“Apple seems to be doing well: it’s once again the most valuable U.S. company, with a stock-market value of around $945 billion and its shares trading around $200,” Daniel Newman writes for MarketWatch.
“But if you dig a little deeper into Apple’s business, as I have, you will find plenty of reasons to worry,” Newman writes. “Below are seven red flags that suggest to me that Apple may, for the first time in over a decade, become a risky investment in the coming 12 to 24 months.”
1. Apple’s market is saturated: …People are holding on to their devices longer and/or moving to competitors’ devices.
MacDailyNews Take: All of the data we’ve seen show high iPhone loyalty.
2. Apple has stopped trying to be the best: This reminds me a lot of the Steve Ballmer era at Microsoft. Microsoft notably missed Mobile, Cloud, and Big Data because it was too focused on driving short-term profits for shareholders… Under Tim Cook, Apple has fallen into the same trap of no longer thinking of its users as its customers, and instead thinking of its investors as its customers. Innovation and design have become secondary considerations and it shows.
3. Apple has an identity crisis: Steve Jobs had vision. Tim Cook has spreadsheets. Spreadsheets don’t make great Apple products. Vision does.
MacDailyNews Take: Also true.
Tim’s not a product person, per se. – Steve Jobs discussing Tim Cook, as quoted by Walter Isaacson in “Steve Jobs”
4. Apple keeps missing the boat on innovation: Today, Apple no longer seems able or willing to create new markets in which to grow.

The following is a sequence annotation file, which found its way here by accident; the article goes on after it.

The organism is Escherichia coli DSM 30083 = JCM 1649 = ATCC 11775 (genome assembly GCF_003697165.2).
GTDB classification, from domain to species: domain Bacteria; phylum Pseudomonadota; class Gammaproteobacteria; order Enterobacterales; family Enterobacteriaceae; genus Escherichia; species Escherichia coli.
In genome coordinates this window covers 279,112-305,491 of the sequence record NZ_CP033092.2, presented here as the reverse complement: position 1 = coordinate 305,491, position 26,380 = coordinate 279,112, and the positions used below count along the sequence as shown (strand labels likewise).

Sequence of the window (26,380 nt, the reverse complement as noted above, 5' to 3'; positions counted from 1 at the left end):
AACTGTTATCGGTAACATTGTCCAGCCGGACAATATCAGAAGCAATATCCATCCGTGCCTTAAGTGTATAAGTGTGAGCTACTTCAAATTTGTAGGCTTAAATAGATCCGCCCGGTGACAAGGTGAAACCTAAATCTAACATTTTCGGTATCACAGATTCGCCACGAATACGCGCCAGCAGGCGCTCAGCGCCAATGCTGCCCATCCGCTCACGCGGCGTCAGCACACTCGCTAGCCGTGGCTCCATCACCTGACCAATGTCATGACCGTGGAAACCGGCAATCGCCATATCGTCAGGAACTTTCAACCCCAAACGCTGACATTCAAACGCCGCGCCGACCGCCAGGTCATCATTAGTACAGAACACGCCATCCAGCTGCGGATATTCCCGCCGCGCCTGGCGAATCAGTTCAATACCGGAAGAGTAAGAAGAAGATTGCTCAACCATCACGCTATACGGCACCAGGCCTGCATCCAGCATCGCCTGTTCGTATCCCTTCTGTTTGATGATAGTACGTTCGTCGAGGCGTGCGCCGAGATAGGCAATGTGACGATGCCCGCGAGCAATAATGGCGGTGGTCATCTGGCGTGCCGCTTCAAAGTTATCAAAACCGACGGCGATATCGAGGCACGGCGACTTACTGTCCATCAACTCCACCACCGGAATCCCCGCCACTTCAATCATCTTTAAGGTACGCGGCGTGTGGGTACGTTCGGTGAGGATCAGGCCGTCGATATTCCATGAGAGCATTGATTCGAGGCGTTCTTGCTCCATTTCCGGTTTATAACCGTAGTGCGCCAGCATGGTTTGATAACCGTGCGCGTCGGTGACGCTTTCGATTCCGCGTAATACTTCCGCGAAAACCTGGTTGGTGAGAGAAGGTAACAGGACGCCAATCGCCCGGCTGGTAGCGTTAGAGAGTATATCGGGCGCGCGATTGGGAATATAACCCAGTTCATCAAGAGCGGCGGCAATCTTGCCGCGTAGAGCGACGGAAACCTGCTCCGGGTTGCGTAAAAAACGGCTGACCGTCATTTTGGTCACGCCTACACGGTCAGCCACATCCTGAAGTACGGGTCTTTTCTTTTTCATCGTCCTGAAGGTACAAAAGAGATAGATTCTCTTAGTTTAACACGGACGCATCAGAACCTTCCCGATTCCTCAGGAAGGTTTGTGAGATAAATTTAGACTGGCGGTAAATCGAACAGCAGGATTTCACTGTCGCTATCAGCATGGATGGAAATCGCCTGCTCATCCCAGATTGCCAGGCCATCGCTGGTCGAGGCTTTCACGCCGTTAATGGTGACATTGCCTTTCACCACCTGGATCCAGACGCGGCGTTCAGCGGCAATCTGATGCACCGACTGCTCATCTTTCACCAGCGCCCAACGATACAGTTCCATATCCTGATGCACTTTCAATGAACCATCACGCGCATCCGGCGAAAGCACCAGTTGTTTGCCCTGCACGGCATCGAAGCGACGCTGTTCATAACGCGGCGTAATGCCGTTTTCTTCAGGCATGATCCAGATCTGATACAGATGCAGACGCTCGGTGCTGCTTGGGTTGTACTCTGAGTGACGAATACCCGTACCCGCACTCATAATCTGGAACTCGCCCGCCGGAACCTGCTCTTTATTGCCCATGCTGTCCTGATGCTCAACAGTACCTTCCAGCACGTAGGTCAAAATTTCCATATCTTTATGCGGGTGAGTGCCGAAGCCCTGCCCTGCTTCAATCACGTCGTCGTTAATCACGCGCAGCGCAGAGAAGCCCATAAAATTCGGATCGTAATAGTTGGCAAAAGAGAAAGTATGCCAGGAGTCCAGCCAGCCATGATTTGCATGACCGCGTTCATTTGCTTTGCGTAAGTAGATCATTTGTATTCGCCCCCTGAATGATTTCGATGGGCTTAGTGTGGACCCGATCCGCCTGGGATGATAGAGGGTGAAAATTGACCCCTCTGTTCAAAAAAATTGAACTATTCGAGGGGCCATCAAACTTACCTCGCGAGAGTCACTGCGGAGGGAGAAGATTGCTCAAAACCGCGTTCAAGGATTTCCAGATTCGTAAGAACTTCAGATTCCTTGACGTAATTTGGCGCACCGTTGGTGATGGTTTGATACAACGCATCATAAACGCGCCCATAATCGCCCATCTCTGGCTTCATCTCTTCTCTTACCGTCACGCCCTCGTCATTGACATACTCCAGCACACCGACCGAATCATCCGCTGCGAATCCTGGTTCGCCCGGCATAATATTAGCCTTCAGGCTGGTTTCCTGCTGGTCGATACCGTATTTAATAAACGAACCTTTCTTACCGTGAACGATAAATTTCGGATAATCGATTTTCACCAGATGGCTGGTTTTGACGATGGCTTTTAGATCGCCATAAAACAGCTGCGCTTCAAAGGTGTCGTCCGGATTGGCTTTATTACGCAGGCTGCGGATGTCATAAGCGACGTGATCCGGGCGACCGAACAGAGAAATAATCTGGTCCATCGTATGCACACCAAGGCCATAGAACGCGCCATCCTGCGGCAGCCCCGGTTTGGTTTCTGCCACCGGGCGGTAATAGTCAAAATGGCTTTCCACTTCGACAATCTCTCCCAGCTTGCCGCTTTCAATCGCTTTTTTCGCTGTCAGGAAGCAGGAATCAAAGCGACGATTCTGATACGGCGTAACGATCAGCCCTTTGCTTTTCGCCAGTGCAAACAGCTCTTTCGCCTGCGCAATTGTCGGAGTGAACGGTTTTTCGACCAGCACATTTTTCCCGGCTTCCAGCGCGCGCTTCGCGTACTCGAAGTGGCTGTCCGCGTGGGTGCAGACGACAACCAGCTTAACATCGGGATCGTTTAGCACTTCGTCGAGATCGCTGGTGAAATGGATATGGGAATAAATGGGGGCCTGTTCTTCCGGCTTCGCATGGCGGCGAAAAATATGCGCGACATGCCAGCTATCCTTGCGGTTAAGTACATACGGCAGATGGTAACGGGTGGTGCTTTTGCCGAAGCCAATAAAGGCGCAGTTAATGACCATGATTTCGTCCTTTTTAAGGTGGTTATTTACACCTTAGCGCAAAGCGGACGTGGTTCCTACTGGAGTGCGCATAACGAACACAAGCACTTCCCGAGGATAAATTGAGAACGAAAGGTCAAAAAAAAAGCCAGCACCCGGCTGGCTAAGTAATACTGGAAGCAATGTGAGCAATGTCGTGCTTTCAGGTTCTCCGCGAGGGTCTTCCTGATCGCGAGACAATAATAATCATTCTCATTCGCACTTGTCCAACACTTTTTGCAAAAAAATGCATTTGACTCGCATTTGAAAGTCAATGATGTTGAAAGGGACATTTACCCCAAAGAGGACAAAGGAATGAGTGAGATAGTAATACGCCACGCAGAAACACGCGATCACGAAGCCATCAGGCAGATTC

MacDailyNews Take: Too soon to make pronouncements like that. Apple Glasses alone could create a massive new market for smartglasses and transform everyday life in the process.
5. Apple has fallen behind: On the phone side, Huawei and Samsung are reinventing the smartphone with foldable technology, 5G and a plethora of other advanced features.
MacDailyNews Take: Poppycock. Those foldables are beta-esque (or worse) jokes and 5G is nowhere near in place and ready to go.
6. Apple quality isn’t what it was: Consumers don’t want to pay for a premium experience, only to suffer the kinds of quality-control issues they were trying to get away from in the first place.
MacDailyNews Take: Sounds familiar.
7. Apple has a growing trust problem: The list of Apple’s misdeeds in the last few years is sadly growing.
Read more in the full article here.
MacDailyNews Take: Some of this list is overwrought, overblown FUD, but some of it also rings very true. Apple brass would be wise to take note and make qualitative improvements ASAP.
Tim Cook is not the best person to be CEO of Apple – April 2, 2019